Existing International Relations (IR) research on norms does not enable us to understand the dynamics of this vital process because it does not capture how norms emerge and develop procedurally. Despite making excellent and critical contributions, the state of the art has two limitations: first, conceptually, it connects norms predominantly to international law. Constructivist approaches to norm research typically take legally institutionalised norms as their starting point and thereby presuppose a comparatively stable, determinate normative structure that can be contested. Second, the state of the art restricts attention chiefly to how norms emerge in deliberative international fora, considering norms predominantly as the outcome of open, public debate. But as attempts at legal regulation lag behind technological developments in weapons systems, the emergence of norms in practices is a typical empirical facet in this field. In other words, current approaches, while diverse, work from the top down in taking institutionalised international law as a starting point for examining how international norms change practices rather than the reverse.
However, the empirical picture is much more dynamic than its current academic conceptualisation would have us think. The AutoNorms project will develop a new theoretical approach allowing us to study the bottom-up process of how norms manifest and develop in practices. Practices are patterned ways of doing things in different social contexts. This inter-disciplinary concept combines sociology, constructivist IR, and critical legal scholarship in accentuating the constitutive quality of practices as sites of norm emergence and change. A focus on practices allows the AutoNorms project to study the micro-level of norm emergence in the field of AWS from the bottom up, going beyond and outside of formal norm-codification activities on a macro-level.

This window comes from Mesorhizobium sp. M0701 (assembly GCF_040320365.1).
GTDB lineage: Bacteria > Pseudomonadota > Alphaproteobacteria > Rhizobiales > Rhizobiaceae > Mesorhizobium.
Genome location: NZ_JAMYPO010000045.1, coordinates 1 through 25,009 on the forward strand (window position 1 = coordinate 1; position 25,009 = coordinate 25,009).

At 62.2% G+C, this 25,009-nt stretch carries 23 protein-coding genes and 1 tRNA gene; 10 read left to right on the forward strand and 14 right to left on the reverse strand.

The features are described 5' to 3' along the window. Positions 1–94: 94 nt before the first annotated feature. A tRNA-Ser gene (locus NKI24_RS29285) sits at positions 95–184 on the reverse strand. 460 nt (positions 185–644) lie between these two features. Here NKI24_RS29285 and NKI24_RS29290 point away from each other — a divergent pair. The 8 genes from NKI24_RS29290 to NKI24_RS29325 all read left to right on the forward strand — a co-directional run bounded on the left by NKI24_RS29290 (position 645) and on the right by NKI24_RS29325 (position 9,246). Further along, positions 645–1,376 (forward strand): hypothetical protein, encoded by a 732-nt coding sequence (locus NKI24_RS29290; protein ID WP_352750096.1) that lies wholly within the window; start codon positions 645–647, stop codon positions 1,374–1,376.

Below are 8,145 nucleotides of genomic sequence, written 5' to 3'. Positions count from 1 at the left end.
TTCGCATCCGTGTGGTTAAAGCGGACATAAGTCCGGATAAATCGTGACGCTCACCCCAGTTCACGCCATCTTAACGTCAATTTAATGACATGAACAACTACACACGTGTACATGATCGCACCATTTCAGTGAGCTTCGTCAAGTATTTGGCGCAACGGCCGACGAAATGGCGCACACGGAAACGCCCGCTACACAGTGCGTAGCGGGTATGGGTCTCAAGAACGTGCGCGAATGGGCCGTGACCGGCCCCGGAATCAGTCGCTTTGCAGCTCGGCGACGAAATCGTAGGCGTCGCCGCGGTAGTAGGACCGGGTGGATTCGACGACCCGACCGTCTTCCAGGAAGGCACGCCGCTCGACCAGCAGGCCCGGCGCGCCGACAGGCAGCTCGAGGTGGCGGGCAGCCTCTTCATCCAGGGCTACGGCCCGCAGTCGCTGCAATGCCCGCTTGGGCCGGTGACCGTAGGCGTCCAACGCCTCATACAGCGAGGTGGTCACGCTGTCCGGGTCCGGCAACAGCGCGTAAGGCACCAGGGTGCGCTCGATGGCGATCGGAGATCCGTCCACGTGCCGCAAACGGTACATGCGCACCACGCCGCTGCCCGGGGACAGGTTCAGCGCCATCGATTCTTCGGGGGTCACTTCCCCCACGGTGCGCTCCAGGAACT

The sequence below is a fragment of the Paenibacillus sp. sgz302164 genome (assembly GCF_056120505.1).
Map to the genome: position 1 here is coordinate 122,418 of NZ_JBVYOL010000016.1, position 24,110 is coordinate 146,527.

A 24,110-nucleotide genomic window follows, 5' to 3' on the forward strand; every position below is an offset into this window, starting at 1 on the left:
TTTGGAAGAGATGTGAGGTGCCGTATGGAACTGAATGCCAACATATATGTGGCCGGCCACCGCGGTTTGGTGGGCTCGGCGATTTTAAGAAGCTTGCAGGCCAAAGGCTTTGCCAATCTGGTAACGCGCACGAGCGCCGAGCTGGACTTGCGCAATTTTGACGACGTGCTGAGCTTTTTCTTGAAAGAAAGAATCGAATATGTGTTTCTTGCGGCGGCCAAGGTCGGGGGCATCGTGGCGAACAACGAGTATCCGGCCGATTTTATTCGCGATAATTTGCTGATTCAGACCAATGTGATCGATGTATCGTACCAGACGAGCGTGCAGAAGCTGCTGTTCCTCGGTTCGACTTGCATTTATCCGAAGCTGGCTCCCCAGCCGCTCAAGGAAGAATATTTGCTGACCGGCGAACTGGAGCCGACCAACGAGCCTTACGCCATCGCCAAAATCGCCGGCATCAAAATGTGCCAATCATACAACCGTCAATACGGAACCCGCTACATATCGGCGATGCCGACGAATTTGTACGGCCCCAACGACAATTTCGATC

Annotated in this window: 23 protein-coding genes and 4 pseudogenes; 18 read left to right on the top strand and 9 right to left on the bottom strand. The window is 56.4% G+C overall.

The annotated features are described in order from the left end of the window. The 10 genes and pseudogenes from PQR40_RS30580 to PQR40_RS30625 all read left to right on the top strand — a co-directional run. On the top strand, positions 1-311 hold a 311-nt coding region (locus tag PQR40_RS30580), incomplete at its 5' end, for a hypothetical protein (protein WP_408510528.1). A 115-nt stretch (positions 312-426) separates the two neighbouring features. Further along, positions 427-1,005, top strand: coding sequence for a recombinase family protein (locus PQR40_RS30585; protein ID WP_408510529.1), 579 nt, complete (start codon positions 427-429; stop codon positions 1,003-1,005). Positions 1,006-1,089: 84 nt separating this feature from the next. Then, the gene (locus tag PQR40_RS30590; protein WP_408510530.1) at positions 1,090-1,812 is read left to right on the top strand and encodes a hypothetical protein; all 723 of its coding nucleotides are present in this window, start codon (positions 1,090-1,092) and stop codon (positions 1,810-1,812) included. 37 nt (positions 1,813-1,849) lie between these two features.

The AutoNorms project pursues three research objectives:
- To analyse how and under what conditions norms emerge and change in practices.
- To analyse how understandings of perceived appropriateness about autonomising the critical functions of weapons systems emerge and evolve across military, transnational political, dual-use, and popular imagination contexts in four countries (China, Japan, Russia, USA).
- To investigate how emerging norms on AWS will affect the make-up of the current international security order.
Case studies and methods
In choosing which kind of practices to study, the AutoNorms Project works via case studies of prominently positioned states in the international security field that represent varied positions: China, Japan, Russia, and the USA. Their practices are likely to be particularly significant in shaping emerging norms. The USA have been the most open and vocal about its pursuit of systems with increasingly autonomous features. While reports indicate that Russian arms manufacturers are developing systems with autonomous features in their critical functions, Russian diplomats still question the mere existence of AWS. China is the only developer of AWS to support a legal ban on fully autonomous systems, while their definition of what characterises such systems includes unconventional elements. Japan has a world-leading robotics industry and has become a growing voice in the debate, favouring a “wait and see” approach.
To gain access to practices, the AutoNorms project combines five comparative, qualitative methods: (1) building a qualitative, technological database of weapons systems with automated and autonomous features; (2) narrative interviewing; (3) participant observation; (4) visual analysis; (5) and public attitude surveys.